Report on rising COVID infections 'missed the peak' and cases are actually coming down, top scientist says

Connor Parker
·4-min read
Cases have been falling in recent days. (PA)
Cases have been falling in recent days. (PA)

A top scientist has said a report suggesting a recent rise in coronavirus infections “missed the peak” and that separate data suggests cases have actually been falling.

The Imperial College London React report, which is closely watched by the government, showed that the prevalence of coronavirus across England increased by 50% between early December and the second week of January.

Some 143,000 volunteers were tested in England between 6 and 15 January, with results showing that one in 63 people were infected.

The researchers said their findings showed there were “worrying suggestions of a recent uptick in infections”, covering part of the period of the latest lockdown.

National prevalence of the virus increased by half from 0.91% in early December to 1.58%, the study found.

However, Tim Spector, whose Zoe app collects separate data on COVID infections, pointed out the React study took a break in December and argued that it may have missed the real peak.

Read more: What you can and can't do under current lockdown rules

He said data from the Zoe app suggests cases have halved since the peak on 1 January with an estimated R around 0.8 in the UK.

The latest report from the Zoe app, published on 15 January, found COVID was trending down.

The Zoe COVID Symptom Study UK Infection Survey figures are based on around 1 million weekly reporters and the proportion of newly symptomatic users who have positive swab tests.

It found London still had the highest number of cases but that the figure was falling.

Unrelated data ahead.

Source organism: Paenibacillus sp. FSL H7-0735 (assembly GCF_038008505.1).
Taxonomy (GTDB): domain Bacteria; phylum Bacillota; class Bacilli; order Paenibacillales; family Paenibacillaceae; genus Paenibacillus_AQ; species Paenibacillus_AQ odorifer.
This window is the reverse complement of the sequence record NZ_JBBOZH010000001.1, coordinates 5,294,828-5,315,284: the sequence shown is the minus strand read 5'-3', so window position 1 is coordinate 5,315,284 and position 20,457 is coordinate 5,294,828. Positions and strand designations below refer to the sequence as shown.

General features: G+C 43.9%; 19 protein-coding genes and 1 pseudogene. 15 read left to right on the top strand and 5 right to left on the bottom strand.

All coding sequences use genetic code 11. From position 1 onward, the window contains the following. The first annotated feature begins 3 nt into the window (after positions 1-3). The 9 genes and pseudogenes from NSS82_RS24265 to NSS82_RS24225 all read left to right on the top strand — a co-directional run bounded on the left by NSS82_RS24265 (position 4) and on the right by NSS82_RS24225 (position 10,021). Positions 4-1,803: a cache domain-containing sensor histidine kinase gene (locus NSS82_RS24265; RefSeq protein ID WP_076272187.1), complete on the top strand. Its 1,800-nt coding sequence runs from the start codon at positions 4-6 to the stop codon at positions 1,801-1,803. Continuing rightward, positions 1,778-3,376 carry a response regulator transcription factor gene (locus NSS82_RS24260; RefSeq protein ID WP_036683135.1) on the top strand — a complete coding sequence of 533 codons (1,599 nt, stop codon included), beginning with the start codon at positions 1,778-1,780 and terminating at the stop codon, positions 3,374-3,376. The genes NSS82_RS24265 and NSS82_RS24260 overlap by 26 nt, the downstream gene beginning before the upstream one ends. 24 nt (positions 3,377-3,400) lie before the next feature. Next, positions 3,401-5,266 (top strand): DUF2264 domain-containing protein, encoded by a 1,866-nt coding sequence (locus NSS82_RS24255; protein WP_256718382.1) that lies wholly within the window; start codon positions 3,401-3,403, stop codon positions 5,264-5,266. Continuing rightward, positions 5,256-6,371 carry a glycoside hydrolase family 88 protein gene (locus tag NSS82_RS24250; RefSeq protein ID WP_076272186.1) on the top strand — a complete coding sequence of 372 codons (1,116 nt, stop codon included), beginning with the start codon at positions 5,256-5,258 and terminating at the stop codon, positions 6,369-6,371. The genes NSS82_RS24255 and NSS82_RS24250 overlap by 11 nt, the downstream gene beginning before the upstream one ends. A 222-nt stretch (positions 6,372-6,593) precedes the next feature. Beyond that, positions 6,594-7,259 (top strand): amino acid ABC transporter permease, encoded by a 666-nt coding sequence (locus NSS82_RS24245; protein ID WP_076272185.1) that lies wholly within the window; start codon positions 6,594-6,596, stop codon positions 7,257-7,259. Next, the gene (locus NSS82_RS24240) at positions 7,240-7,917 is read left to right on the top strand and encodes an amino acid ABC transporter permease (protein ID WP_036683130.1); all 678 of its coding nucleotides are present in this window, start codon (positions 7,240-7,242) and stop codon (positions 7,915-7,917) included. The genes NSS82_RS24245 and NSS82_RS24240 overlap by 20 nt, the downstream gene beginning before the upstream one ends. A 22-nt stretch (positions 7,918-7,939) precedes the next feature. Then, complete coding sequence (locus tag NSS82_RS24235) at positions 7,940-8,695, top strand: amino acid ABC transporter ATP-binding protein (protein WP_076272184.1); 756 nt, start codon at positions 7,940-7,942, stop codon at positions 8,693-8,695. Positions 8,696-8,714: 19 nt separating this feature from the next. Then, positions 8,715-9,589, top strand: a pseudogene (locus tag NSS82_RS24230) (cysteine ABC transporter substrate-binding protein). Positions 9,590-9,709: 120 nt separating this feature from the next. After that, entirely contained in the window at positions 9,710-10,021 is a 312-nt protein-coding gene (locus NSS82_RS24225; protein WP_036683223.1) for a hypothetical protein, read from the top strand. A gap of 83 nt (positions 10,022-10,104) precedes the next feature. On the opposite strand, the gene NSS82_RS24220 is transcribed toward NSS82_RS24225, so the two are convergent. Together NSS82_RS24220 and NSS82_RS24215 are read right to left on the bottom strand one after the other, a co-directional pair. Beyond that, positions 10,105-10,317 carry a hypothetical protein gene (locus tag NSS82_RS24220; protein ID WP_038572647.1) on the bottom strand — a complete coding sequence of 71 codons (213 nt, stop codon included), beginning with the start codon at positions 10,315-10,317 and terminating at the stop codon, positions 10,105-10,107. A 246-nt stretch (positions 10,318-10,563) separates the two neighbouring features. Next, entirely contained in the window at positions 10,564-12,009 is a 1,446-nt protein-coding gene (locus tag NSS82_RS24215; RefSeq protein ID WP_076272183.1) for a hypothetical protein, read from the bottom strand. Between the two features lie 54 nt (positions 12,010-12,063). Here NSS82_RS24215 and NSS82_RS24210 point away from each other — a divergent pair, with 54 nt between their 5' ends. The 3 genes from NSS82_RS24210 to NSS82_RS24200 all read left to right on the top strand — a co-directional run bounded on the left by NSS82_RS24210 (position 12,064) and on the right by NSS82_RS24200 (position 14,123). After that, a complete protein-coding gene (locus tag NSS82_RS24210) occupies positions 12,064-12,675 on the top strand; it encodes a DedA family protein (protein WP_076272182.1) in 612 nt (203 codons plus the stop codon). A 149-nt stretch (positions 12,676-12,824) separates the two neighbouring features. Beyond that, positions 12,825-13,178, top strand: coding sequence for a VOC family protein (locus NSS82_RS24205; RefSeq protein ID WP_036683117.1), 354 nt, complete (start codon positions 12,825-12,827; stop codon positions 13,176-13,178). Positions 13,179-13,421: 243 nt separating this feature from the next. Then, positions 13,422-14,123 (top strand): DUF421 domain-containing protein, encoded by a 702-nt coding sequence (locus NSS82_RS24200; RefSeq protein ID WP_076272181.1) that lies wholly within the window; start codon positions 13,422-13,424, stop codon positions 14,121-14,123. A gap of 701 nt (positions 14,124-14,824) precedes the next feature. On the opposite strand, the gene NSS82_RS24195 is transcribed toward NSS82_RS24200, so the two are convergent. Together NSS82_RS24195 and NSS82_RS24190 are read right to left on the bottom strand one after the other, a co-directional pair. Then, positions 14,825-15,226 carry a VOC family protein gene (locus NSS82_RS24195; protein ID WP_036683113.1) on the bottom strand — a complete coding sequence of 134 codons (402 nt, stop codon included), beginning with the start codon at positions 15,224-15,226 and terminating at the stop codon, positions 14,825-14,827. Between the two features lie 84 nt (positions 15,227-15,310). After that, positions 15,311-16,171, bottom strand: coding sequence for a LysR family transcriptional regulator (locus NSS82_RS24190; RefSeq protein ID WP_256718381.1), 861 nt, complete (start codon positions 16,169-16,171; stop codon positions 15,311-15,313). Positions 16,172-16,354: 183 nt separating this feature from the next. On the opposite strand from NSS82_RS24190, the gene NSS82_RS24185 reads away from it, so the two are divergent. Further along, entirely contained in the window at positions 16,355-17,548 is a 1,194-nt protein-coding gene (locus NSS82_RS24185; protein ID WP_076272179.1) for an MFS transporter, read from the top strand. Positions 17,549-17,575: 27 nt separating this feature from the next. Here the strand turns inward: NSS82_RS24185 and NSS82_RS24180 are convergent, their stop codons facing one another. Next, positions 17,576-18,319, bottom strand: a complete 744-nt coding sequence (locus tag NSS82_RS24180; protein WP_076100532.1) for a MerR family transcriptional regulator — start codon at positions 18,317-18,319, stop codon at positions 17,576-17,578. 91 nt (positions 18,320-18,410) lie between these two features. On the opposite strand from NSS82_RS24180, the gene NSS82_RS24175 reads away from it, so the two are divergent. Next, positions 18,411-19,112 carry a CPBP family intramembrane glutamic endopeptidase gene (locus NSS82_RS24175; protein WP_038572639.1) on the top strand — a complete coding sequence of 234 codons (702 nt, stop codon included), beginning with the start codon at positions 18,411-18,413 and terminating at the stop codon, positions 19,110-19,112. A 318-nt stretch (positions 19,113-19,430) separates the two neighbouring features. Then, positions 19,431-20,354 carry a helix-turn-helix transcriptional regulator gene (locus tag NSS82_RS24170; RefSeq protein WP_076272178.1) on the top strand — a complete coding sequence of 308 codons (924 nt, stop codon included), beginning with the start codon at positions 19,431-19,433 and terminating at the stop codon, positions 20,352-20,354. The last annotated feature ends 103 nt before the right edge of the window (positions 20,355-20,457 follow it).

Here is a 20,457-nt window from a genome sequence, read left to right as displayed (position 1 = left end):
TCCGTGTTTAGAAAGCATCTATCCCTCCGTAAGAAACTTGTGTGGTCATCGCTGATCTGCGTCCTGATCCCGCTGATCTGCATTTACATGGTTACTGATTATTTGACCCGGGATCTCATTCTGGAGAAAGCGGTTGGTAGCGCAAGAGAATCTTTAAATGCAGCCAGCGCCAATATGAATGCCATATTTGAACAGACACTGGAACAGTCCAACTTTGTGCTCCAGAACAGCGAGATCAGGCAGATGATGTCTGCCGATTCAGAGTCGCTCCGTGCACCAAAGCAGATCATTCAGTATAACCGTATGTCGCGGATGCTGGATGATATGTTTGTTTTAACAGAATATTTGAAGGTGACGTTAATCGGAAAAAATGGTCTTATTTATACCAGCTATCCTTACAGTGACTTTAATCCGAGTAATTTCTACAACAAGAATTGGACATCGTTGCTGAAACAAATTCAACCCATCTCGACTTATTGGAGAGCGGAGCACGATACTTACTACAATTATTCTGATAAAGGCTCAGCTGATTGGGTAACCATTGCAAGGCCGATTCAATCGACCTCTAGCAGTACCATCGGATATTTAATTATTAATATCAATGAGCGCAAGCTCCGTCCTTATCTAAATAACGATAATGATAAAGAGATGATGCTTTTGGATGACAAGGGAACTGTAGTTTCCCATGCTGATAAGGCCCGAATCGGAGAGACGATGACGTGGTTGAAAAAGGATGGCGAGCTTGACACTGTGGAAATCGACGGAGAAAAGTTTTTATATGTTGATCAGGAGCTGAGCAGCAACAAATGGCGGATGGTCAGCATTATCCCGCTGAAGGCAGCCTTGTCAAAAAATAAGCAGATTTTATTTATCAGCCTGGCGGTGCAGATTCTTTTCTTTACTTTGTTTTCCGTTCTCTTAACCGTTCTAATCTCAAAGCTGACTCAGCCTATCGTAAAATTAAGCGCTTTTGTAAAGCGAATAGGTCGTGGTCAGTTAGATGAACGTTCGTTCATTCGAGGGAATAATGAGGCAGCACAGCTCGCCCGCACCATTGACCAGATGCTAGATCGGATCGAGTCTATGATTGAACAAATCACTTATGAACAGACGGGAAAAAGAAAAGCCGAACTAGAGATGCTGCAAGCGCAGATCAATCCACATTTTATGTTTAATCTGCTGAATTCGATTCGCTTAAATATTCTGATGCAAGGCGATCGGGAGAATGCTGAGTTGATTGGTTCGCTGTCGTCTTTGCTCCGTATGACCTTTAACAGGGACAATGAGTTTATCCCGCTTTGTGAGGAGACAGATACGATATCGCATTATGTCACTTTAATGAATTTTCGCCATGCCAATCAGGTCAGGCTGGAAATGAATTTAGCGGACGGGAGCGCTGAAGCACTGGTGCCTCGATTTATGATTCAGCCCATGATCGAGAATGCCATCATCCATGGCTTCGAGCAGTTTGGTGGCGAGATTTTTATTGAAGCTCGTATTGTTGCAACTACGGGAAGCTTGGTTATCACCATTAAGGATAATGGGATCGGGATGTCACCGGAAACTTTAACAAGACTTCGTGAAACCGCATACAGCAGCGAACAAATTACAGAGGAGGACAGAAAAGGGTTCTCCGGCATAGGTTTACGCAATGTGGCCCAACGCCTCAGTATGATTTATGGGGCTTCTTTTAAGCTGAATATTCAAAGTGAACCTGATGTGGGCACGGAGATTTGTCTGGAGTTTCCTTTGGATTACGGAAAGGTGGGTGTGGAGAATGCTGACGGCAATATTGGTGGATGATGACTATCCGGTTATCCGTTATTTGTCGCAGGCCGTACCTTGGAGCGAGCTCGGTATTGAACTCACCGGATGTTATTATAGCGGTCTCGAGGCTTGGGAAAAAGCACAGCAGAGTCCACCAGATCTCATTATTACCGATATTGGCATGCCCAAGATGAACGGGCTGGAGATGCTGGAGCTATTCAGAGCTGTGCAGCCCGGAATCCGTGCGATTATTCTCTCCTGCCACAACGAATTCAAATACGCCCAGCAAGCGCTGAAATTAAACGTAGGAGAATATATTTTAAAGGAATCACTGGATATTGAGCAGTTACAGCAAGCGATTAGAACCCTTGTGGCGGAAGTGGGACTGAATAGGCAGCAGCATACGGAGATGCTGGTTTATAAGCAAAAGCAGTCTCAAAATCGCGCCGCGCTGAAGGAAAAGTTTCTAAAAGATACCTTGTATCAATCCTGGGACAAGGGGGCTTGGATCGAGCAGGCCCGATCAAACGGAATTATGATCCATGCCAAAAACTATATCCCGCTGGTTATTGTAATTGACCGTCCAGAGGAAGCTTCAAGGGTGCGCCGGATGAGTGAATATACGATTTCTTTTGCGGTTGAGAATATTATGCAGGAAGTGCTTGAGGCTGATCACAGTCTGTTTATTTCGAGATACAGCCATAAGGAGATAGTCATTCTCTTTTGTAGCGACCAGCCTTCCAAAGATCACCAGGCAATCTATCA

Watch: Boris Johnson on 'absolutely crucial' need to follow lockdown rules

The React study also found London had the highest regional prevalence, jumping from 1.21% to 2.8%, while there were also rises in the South East, East of England, West Midlands, South West and North West.

The study authors said the national R value – referring to the number of people an infected person will pass the virus on to – was estimated at 1.04.

Professor Paul Elliott, director of the programme at Imperial, warned that if prevalence continued to be so high, “more and more lives will be lost”.v

He said: “Our data are showing worrying suggestions of a recent uptick in infections which we will continue to monitor closely.

“To prevent our already stretched health system from becoming overwhelmed, infections must be brought down; if prevalence continues at the high rate we are seeing then hospitals will continue to be put under immense pressure, and more and more lives will be lost.

“We all have a part to play in preventing this situation from worsening and must do our best to stay at home wherever possible.”

Read more:
Chart shows how quickly the UK is vaccinating compared to the rest of the world
COVID deaths reach record high as Sage adviser warns of divided government

The React report caused some concern at the top of government as cases are still high and the NHS struggles to cope.

Health secretary Matt Hancock said the findings show “why we must not let down our guard over the weeks to come”.

He added: “Infections across England are at very high levels and this will keep having a knock-on effect on the already significant pressures faced by our NHS and hospitals.

“It is absolutely paramount that everyone plays their part to bring down infections.”

Boris Johnson said the research showed that current levels of coronavirus were still too high.

On Wednesday the UK recorded its highest-ever single daily death toll with a further 1,820 lives claimed by the virus.

Daily case data does show numbers falling in recent days, though they remain stubbornly high.

There were 38,905 cases confirmed on Wednesday, down from a high of 68,053 on 8 January but still considerably higher than any of the days in November.

Watch: What you can and can’t do during England’s third national lockdown